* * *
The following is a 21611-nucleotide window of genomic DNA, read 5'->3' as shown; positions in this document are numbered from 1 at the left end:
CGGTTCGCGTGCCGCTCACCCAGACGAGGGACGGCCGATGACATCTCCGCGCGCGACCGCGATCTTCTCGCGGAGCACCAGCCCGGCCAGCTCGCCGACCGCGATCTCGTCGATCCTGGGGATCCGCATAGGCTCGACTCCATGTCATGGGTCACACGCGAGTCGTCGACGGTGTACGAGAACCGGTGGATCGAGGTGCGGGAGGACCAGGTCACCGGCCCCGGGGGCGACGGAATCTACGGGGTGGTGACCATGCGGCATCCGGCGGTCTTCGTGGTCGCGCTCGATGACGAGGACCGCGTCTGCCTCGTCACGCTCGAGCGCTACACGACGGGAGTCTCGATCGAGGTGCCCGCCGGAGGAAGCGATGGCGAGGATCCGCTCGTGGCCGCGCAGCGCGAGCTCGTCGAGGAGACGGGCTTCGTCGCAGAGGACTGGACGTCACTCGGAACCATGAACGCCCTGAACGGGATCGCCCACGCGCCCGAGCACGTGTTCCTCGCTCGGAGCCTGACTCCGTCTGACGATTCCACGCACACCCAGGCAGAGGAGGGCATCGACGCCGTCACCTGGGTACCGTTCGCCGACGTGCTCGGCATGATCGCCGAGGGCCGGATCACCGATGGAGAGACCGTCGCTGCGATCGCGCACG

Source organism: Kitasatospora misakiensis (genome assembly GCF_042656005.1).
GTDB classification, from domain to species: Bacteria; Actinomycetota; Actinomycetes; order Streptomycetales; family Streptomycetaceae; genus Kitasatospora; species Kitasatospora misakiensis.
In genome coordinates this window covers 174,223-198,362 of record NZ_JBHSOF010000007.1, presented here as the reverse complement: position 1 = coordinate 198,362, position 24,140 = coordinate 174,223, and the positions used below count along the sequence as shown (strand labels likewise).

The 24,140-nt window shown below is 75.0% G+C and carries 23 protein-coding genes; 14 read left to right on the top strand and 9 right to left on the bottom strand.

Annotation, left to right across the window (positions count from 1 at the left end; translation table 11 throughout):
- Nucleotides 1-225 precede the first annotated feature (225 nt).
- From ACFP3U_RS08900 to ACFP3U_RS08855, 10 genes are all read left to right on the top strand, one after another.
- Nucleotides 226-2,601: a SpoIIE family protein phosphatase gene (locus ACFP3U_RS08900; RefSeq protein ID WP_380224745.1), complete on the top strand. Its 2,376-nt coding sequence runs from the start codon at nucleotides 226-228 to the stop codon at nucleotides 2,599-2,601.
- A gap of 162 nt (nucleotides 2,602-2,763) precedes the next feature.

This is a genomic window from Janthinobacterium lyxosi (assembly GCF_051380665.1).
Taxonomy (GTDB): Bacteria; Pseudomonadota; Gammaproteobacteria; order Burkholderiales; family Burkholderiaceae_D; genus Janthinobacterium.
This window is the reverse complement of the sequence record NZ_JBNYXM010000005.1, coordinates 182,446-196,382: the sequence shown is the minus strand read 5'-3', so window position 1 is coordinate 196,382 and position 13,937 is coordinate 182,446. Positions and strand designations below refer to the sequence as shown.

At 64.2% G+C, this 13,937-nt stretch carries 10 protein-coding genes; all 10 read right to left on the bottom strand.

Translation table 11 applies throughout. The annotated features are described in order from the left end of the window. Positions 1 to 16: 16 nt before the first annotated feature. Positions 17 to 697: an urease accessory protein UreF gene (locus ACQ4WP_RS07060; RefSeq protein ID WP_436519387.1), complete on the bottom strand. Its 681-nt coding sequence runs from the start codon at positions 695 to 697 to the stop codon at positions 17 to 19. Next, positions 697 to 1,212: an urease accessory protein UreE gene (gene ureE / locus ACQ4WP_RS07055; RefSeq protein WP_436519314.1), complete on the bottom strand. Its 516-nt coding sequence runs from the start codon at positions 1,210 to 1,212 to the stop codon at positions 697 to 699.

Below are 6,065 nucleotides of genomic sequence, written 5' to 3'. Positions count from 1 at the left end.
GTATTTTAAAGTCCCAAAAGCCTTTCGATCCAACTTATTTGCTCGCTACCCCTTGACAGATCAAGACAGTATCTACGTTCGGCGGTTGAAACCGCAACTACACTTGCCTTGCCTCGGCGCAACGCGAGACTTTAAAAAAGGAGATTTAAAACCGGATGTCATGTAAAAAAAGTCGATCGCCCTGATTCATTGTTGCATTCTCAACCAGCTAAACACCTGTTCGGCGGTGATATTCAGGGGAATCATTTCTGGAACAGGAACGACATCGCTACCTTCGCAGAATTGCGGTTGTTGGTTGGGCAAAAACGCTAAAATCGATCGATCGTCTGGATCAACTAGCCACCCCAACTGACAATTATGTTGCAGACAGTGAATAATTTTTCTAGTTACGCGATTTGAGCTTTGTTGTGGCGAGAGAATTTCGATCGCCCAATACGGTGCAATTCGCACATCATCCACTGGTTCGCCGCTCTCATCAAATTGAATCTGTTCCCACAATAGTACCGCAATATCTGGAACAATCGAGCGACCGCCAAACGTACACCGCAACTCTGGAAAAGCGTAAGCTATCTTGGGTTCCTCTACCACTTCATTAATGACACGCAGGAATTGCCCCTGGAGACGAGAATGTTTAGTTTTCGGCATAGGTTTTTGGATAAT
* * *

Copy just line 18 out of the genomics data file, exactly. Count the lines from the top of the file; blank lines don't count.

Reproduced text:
GTATTTTAAAGTCCCAAAAGCCTTTCGATCCAACTTATTTGCTCGCTACCCCTTGACAGATCAAGACAGTATCTACGTTCGGCGGTTGAAACCGCAACTACACTTGCCTTGCCTCGGCGCAACGCGAGACTTTAAAAAAGGAGATTTAAAACCGGATGTCATGTAAAAAAAGTCGATCGCCCTGATTCATTGTTGCATTCTCAACCAGCTAAACACCTGTTCGGCGGTGATATTCAGGGGAATCATTTCTGGAACAGGAACGACATCGCTACCTTCGCAGAATTGCGGTTGTTGGTTGGGCAAAAACGCTAAAATCGATCGATCGTCTGGATCAACTAGCCACCCCAACTGACAATTATGTTGCAGACAGTGAATAATTTTTCTAGTTACGCGATTTGAGCTTTGTTGTGGCGAGAGAATTTCGATCGCCCAATACGGTGCAATTCGCACATCATCCACTGGTTCGCCGCTCTCATCAAATTGAATCTGTTCCCACAATAGTACCGCAATATCTGGAACAATCGAGCGACCGCCAAACGTACACCGCAACTCTGGAAAAGCGTAAGCTATCTTGGGTTCCTCTACCACTTCATTAATGACACGCAGGAATTGCCCCTGGAGACGAGAATGTTTAGTTTTCGGCATAGGTTTTTGGATAAT